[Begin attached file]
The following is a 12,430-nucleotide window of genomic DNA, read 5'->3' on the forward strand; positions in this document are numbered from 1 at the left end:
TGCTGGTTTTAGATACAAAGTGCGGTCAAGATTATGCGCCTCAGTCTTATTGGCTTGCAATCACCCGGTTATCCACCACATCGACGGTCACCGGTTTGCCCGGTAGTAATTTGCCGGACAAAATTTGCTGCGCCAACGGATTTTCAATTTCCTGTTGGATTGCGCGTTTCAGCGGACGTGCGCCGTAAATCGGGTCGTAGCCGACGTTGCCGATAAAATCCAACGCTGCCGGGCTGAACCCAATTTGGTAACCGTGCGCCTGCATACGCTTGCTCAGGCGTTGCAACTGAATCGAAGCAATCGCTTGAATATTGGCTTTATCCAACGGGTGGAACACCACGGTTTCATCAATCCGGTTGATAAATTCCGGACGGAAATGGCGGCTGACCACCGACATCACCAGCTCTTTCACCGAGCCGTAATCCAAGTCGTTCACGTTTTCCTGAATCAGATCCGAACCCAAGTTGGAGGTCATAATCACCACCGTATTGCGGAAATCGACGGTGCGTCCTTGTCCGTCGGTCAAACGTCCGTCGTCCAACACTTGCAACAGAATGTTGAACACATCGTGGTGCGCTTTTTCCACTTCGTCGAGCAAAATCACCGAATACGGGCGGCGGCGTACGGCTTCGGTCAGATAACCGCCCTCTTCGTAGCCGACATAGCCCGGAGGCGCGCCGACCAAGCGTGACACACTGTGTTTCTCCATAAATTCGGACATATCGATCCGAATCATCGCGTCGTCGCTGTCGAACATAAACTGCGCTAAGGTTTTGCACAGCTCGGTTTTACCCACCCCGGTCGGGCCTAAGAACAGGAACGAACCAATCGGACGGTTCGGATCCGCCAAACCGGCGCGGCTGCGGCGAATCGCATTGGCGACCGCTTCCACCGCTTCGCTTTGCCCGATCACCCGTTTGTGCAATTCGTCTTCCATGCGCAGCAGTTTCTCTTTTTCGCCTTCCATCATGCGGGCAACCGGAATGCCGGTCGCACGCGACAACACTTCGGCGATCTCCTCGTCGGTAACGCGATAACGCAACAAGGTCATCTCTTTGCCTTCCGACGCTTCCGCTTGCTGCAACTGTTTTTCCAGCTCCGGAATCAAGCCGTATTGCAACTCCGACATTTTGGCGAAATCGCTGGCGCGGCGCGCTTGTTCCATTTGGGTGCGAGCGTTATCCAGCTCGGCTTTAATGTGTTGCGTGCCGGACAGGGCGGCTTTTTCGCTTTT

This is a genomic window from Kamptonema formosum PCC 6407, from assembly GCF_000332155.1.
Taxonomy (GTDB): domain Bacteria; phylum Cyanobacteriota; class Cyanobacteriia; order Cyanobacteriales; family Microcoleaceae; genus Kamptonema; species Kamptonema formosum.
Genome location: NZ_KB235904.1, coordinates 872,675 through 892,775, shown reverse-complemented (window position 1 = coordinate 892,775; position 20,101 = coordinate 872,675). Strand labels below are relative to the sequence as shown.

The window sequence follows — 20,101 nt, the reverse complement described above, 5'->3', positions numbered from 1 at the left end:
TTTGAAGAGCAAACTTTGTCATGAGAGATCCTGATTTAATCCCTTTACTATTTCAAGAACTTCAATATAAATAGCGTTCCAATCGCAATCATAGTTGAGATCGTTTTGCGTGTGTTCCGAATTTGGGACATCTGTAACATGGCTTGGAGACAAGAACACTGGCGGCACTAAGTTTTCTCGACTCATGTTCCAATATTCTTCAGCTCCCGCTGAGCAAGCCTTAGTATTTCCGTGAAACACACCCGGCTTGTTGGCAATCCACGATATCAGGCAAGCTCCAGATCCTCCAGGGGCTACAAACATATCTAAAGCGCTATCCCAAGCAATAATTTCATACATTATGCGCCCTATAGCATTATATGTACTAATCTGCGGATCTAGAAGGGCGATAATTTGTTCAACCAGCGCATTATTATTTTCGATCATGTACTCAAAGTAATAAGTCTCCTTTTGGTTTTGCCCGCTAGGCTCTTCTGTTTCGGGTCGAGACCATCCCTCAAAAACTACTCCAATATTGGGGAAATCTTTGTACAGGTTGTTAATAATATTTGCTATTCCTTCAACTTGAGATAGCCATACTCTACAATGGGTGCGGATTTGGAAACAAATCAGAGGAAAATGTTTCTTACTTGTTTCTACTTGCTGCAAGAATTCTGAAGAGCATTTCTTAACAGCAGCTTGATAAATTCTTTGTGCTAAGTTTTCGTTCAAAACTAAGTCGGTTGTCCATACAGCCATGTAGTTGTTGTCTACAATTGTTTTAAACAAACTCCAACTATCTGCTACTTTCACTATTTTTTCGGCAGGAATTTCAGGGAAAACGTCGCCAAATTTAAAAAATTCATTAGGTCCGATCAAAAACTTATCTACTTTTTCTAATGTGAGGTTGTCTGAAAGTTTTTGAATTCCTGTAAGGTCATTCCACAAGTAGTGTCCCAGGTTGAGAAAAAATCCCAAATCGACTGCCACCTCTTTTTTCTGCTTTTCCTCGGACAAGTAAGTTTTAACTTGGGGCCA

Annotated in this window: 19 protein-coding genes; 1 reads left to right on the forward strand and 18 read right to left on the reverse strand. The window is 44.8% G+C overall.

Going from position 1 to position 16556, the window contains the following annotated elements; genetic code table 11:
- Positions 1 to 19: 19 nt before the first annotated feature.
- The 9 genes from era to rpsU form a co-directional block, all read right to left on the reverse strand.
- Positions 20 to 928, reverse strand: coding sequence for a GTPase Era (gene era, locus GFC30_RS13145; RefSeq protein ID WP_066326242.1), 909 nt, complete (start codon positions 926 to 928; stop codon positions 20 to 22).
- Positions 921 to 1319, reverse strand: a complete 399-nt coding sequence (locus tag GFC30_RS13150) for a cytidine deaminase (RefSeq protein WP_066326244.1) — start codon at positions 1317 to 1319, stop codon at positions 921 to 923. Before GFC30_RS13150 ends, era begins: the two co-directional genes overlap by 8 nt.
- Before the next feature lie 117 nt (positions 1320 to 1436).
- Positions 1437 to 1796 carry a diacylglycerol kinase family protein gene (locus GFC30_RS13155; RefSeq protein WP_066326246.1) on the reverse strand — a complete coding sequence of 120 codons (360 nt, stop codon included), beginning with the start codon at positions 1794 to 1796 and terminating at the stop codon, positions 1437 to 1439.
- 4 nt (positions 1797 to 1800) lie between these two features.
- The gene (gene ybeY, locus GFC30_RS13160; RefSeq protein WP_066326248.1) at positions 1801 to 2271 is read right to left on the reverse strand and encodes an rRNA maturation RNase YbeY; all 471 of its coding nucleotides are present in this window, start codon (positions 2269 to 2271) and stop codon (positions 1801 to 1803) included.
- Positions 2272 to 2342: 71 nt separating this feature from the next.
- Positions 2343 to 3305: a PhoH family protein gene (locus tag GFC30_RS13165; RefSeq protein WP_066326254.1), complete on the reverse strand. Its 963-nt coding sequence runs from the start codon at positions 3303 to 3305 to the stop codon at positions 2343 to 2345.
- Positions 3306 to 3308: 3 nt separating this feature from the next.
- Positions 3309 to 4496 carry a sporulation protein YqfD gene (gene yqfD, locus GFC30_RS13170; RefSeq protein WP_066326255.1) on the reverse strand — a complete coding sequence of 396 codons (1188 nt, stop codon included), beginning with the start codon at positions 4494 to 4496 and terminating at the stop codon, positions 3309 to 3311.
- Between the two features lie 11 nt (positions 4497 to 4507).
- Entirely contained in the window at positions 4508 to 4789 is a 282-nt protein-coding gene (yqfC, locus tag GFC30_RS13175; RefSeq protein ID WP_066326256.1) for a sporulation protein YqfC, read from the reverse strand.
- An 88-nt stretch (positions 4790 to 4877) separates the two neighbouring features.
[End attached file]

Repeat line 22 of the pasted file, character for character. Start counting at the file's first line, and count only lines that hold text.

- Between the two features lie 11 nt (positions 4497 to 4507).